Vodafone Foundation unveils Instant Classroom lite platform for schools without electricity and internet access.
In rural areas and refugee camps, students don’t always get firsthand knowledge and resources. Most schools are marginalized by the fact that they don’t receive enough financial assistance from the government and other institutions.
In North Eastern, students went for days without being taught because teachers were not comfortable by the level of security that was deployed by the government. Insecurity made it hard for schools to grow and finish the curriculum on time.
However, companies are coming up with solutions by introducing effective educational tech and resources that are relatively cheap and easy to use. BRCK launched BRCK – Kio which is made up of 40 ruggedized BRCK Kio tablets to be used in less developed schools. The internet connectivity device is made for low infrastructure environments; it has a wireless charging to reduce breakage, and a hardened, waterproof, lockable case for added security. The kit and everything inside it is ruggedized to be both dust and water resistant.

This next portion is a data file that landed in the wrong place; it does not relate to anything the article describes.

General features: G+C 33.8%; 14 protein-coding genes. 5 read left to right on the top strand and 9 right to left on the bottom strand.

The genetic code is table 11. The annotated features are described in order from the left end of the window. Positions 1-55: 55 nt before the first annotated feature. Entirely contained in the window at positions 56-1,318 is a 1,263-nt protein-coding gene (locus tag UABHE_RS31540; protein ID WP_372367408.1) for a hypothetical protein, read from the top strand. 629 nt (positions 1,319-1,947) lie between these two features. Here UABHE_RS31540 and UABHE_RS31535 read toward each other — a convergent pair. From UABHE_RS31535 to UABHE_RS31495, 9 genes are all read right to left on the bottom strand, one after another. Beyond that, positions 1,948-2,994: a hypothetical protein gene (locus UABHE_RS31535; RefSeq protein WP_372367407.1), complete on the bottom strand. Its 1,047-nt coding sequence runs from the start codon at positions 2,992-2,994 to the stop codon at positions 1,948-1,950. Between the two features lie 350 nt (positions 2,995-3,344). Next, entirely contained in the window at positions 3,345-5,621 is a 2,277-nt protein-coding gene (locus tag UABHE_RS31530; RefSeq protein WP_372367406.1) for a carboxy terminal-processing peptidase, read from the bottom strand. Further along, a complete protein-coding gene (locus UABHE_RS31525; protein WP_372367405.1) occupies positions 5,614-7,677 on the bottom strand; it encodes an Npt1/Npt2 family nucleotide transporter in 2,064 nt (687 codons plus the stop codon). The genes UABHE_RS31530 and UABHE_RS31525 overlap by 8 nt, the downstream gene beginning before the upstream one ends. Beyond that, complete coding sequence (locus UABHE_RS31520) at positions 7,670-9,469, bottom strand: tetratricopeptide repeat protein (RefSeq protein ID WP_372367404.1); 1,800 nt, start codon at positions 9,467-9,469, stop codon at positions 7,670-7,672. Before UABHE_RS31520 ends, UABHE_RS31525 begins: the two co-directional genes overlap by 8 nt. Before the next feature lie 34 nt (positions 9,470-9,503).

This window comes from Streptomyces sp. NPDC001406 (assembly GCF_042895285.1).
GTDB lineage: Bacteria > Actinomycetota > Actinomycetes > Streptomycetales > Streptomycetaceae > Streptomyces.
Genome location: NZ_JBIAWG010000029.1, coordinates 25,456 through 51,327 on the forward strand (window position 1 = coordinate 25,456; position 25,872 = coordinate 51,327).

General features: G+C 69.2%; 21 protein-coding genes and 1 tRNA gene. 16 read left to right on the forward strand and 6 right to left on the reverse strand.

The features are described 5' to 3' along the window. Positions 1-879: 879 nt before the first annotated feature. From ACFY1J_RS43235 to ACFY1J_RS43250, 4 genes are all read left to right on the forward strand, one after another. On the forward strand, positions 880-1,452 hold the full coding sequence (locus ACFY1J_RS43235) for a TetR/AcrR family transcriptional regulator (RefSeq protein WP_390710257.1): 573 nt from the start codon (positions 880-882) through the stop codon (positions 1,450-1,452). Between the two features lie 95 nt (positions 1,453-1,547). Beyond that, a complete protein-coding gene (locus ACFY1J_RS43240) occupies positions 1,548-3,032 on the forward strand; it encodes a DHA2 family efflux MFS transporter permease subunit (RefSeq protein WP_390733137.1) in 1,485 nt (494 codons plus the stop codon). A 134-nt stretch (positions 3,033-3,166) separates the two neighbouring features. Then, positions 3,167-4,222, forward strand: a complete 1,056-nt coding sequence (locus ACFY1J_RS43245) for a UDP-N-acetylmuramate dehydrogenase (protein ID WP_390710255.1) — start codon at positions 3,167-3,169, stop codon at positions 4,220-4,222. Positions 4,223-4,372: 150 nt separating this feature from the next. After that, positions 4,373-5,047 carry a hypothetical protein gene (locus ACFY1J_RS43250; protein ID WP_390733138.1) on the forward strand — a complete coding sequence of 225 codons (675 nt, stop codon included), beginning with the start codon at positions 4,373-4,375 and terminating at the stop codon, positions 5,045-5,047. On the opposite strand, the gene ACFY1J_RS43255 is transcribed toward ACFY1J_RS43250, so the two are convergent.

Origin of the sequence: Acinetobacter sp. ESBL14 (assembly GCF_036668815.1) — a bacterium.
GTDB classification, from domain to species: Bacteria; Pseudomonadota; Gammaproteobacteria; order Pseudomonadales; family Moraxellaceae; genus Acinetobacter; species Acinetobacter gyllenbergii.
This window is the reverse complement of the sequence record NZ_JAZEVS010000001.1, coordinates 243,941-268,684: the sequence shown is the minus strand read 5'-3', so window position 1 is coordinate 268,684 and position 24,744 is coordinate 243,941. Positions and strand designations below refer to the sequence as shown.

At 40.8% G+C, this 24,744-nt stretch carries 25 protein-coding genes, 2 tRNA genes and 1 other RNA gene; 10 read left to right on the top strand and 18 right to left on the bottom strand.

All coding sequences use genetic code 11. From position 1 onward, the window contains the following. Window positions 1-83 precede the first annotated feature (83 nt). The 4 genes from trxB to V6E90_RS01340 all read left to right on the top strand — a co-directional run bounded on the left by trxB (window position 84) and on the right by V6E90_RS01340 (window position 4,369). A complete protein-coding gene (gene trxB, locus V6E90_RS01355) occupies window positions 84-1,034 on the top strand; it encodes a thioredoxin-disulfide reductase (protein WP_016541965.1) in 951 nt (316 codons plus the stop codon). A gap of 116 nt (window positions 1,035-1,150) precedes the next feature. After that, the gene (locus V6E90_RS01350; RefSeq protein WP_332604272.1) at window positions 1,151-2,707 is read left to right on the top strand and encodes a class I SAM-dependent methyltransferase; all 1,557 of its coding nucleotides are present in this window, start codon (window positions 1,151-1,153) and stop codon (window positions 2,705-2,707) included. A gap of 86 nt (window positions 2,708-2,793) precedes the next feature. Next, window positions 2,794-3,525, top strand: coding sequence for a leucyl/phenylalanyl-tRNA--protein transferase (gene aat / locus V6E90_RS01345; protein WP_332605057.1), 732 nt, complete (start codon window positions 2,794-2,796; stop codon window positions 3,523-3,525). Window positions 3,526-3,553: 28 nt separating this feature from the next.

To add on BRCK – Kio, Instant Classroom lite platform by Vodafone is designed for teaching lessons to large class sizes in refugee camps. It includes a server with mobile educational content that teachers can access locally.
Vodafone Foundation Director Andrew Dunnet said: “Instant Classroom Lite builds on our Instant Network Schools programme, which has already provided an internet education to around 60,000 young refugees living in Dadaab Refugee camp.”
The Instant Classroom Lite kit has a projector and audio system, 3G and 4G connectivity and a laptop server preloaded with educational content. It can be powered using a solar panel, a mains socket or a 12V car socket and stays powered for four hours of use.
The equipment can be set up in just 10 minutes and can be easily transported between schools in a refugee settlement.
The foundation has at the same time created an Instant Charge, a durable and portable outdoor mobile charger that can charge 66 devices simultaneously.
“The equipment was developed to support the UN High Commissioner for Refugees work on the shores of Europe where, despite good mobile coverage, there has been limited infrastructure in camps for refugees to charge their phones,” Dunnet said.